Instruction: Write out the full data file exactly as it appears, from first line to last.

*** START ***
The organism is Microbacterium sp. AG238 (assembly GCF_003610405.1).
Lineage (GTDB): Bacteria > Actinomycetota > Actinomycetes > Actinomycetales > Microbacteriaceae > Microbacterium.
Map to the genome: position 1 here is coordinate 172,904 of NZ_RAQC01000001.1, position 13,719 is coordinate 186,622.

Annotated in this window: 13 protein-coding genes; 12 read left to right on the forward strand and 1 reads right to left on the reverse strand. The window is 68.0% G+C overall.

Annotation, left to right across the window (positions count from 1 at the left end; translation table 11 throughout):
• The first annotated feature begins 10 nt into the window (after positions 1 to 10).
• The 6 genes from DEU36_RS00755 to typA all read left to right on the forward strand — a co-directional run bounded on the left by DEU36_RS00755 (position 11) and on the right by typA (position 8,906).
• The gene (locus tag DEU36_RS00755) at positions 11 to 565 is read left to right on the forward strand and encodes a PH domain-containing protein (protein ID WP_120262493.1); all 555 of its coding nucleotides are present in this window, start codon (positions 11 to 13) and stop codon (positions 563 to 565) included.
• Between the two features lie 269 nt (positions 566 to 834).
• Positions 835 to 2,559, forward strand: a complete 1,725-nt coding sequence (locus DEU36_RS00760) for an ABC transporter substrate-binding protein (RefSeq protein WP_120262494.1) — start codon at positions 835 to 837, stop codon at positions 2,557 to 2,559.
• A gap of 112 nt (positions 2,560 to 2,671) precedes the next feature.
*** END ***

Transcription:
The organism is Microbacterium sp. AG238 (assembly GCF_003610405.1).
Lineage (GTDB): Bacteria > Actinomycetota > Actinomycetes > Actinomycetales > Microbacteriaceae > Microbacterium.
Map to the genome: position 1 here is coordinate 172,904 of NZ_RAQC01000001.1, position 13,719 is coordinate 186,622.

Annotated in this window: 13 protein-coding genes; 12 read left to right on the forward strand and 1 reads right to left on the reverse strand. The window is 68.0% G+C overall.

Annotation, left to right across the window (positions count from 1 at the left end; translation table 11 throughout):
• The first annotated feature begins 10 nt into the window (after positions 1 to 10).
• The 6 genes from DEU36_RS00755 to typA all read left to right on the forward strand — a co-directional run bounded on the left by DEU36_RS00755 (position 11) and on the right by typA (position 8,906).
• The gene (locus tag DEU36_RS00755) at positions 11 to 565 is read left to right on the forward strand and encodes a PH domain-containing protein (protein ID WP_120262493.1); all 555 of its coding nucleotides are present in this window, start codon (positions 11 to 13) and stop codon (positions 563 to 565) included.
• Between the two features lie 269 nt (positions 566 to 834).
• Positions 835 to 2,559, forward strand: a complete 1,725-nt coding sequence (locus DEU36_RS00760) for an ABC transporter substrate-binding protein (RefSeq protein WP_120262494.1) — start codon at positions 835 to 837, stop codon at positions 2,557 to 2,559.
• A gap of 112 nt (positions 2,560 to 2,671) precedes the next feature.